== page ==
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Flashcards in intro to Abx,Cell wall/membrane attackers Deck (74)
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1

bactericidal

DNA replication (fluroQ + metronizadole)
RNA replication (rifampin)
cell wall attackers (except beta lactamase)
cell membrane (polymixins, daptomycin)
proteins: ONLY macrolides, streptoGs,aminoGs

2

batcteriostatic

"ECSTaTiCO about bacteriostatic" to be alive :)
Erythromycin
Clindamycin
Sulfonamides
Trimethoprim
Tetracyclines
Oxazolianones (linezolid)

3

combination therapy:syngery

increase killing power:
Utilize this when organism is unknown or special indications such as infectious endocarditis or tuberculosis

Concerns for combination therapy include:
Development of resistance
One drug interfering with the action of another
Tetracycline (bacteriostatic) interfering with penicillins (bactericidal)

ex/ PCN (cell wall) and aminoglycoside (protein synthesis): can get into cell wall to target ribosome.

4

combination therapy: antagonism

dont combine bactericidal and bacteriostatic- can use 2 Cidals or 2 Statics (slow growth inhibits cidal)

5

PCN: MOA, Adverse effects

MOA: crosslinking of cell wall (peptidoglycan)
Adverse: NEPHRITIS, hematologic (bleeding and clotting), NEUROTOXICITY, secondary infections, hypersensitivity

6

PCN: spectrum, clinical uses

spectrum: Gram + (cocci, rods, anerobes), Gram - (cocci), spirochete.
uses: syphilis, gangrene

7

PCN: 3 types and spectrum differences

natural
antistaph (B Lactamase resistant): add MSSA, Streptococcus A and B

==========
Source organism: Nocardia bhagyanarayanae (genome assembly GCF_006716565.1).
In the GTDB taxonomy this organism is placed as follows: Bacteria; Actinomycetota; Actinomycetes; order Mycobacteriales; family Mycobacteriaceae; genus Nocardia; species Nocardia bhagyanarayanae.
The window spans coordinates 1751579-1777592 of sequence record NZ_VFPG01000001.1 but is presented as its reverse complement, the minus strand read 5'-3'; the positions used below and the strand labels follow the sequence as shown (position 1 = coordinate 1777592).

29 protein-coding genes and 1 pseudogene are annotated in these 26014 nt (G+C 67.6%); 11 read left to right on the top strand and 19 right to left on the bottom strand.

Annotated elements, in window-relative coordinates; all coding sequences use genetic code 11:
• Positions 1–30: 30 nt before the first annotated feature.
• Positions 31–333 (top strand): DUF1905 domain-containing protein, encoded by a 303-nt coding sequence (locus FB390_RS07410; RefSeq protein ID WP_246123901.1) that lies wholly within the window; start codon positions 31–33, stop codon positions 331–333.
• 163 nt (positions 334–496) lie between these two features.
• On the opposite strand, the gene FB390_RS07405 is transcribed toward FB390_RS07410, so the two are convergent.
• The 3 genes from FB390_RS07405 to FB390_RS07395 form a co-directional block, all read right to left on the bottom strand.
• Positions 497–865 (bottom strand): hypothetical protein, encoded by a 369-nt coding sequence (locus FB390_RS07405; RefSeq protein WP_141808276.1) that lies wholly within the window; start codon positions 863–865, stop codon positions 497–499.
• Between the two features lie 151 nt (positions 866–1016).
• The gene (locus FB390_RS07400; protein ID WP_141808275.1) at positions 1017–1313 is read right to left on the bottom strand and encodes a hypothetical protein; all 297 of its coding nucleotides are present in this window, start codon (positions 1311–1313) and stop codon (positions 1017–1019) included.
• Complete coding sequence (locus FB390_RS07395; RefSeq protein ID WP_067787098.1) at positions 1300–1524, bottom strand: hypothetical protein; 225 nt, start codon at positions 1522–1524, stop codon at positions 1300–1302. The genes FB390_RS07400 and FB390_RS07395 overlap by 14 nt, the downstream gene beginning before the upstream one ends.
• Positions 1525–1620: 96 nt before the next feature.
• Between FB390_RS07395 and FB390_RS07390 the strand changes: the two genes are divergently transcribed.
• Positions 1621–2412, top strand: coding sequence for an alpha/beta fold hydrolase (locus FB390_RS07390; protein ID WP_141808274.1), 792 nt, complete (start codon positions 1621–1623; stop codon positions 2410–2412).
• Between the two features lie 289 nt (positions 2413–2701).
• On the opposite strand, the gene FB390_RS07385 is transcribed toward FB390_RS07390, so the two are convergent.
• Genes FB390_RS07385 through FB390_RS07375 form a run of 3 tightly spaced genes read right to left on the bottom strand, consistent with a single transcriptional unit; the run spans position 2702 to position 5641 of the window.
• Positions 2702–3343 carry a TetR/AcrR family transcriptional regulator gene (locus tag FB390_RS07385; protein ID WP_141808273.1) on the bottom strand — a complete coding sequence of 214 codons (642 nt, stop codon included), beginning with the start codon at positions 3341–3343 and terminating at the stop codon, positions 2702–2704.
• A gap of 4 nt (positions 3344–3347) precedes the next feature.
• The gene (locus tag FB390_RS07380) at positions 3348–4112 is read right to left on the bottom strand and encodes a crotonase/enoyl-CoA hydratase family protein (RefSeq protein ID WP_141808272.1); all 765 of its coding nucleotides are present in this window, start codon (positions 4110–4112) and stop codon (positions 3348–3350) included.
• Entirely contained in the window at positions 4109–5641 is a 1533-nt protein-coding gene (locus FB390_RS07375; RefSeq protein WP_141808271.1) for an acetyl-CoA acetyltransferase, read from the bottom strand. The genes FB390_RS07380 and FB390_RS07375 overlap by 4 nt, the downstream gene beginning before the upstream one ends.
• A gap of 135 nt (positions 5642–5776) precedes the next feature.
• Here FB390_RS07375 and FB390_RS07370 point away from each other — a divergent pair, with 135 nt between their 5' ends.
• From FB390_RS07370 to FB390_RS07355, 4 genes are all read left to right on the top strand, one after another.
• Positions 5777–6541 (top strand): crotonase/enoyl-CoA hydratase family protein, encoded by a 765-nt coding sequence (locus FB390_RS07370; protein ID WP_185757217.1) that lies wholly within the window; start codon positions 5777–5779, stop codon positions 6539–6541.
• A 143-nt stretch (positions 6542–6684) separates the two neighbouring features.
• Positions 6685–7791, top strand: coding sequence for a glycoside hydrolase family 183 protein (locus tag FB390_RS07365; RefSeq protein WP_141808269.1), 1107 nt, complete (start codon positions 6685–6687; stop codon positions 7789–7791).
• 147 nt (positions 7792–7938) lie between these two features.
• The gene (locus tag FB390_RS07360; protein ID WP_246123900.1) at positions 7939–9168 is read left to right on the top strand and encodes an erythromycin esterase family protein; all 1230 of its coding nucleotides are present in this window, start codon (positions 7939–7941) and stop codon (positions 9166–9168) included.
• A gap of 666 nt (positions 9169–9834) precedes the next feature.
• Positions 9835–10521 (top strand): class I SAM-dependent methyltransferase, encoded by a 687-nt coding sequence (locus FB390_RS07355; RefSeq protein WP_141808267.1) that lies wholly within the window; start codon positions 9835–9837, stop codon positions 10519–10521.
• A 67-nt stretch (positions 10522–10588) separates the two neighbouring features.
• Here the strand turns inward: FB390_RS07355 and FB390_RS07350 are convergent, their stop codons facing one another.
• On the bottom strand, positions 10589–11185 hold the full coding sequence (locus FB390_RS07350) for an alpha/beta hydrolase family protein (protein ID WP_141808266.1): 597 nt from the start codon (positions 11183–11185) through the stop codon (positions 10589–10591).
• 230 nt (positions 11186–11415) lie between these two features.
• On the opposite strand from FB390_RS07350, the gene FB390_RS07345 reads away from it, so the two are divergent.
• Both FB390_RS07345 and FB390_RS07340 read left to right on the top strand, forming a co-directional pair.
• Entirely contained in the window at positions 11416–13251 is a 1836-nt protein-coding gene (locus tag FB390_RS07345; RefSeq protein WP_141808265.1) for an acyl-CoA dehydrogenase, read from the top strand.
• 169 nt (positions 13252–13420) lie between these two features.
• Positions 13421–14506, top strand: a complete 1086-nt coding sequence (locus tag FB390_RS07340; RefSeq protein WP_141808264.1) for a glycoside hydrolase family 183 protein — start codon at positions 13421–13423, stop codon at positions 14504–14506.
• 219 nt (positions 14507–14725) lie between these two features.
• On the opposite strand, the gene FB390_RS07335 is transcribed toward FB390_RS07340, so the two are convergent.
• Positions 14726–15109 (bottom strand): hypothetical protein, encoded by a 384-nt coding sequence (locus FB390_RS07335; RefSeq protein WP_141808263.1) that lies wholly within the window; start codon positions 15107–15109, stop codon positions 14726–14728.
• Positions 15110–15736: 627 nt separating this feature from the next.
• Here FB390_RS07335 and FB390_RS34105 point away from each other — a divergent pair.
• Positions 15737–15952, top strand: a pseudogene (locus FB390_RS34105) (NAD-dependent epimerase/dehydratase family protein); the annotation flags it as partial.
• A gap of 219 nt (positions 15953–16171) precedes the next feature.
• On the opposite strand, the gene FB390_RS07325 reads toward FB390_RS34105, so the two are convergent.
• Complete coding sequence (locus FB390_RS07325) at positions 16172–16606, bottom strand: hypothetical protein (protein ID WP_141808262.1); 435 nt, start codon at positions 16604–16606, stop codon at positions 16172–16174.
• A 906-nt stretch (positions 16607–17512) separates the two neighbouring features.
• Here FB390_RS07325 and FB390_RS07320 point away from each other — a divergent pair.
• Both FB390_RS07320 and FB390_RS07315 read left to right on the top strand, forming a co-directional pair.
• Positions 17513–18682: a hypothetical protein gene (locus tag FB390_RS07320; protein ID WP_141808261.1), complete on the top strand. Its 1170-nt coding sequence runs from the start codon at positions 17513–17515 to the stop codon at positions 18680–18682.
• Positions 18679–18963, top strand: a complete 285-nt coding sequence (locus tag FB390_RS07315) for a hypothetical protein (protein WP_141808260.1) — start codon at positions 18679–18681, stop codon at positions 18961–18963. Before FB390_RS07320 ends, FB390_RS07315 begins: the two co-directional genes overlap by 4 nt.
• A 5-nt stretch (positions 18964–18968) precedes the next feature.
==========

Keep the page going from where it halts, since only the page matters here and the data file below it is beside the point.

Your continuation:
extended spectrum: Add gram - (can get through outer membrane) .
-->Amp/Amox: add + and -, subtract MSSA
-->Piper/Tic: add + (including pseudomonas, Klebsiella, Enterobacter)

8

PCN- natural group

"Natural Voluptous Girls Benza-yonce"
G, V, Benzathine

9

PCN- AntiStaph

"you take drug test for staff?" - "Nah im chillin, Oxy and Meth Dictate"
Naficillin
Oxacillin
Methacillin
Dicloxacillin

10

PCN- extended spectrum

Ampicillin/Amoxicillin
Pipercillin/Ticarcillin

11

Abx that attack cell wall synthesis

Beta Lactams (PCNs, Cephalosporins, Monobactams, Carbopenems)
-->Beta Lactamas inhibitors ("CAST": Clavulanic Acid,
Avibactam, Sulfabactam, Tazobactam)

Glycopeptides
Bacitracin
Fosfomycin
cycloserine (not as important)

12

Abx that attack protein synthesis

50s subunit: Macrolides, Clindamycin, Streptogramins, Oxazolidones
30s Subunit: Tetracyclines, Aminoglycosides

13

Abx that attack cell membrane integrity

Polymixins
Daptomycin

14

Abx that attack metabolic pathways (folate synthesis)or action

sulfanomide, trimethoprim
(PABA- folate- purines)

15

Abx that attack Nucleic acid synthesis

fluoroquinolones and metronizadole - DNA
Rifampin- RNA

16

only place in the body where you shouldnt have normal flora

lungs

17

common offenders with no cell wall (aka can't use cell wall attacker)

TB, mycoplasm pneumoniae, chlamydia pneumoniae, legionella pneumoniae

18

difficult areas to determine if normal flora is a problem

sputum, urine from women (dirtier areas)

19

empiric treatment

Selecting an agent to treat an ill patient based on presumed infection (signs and symptoms). dont wanna wait for C&S- either critically ill pt, immunosuppressed, easy to identify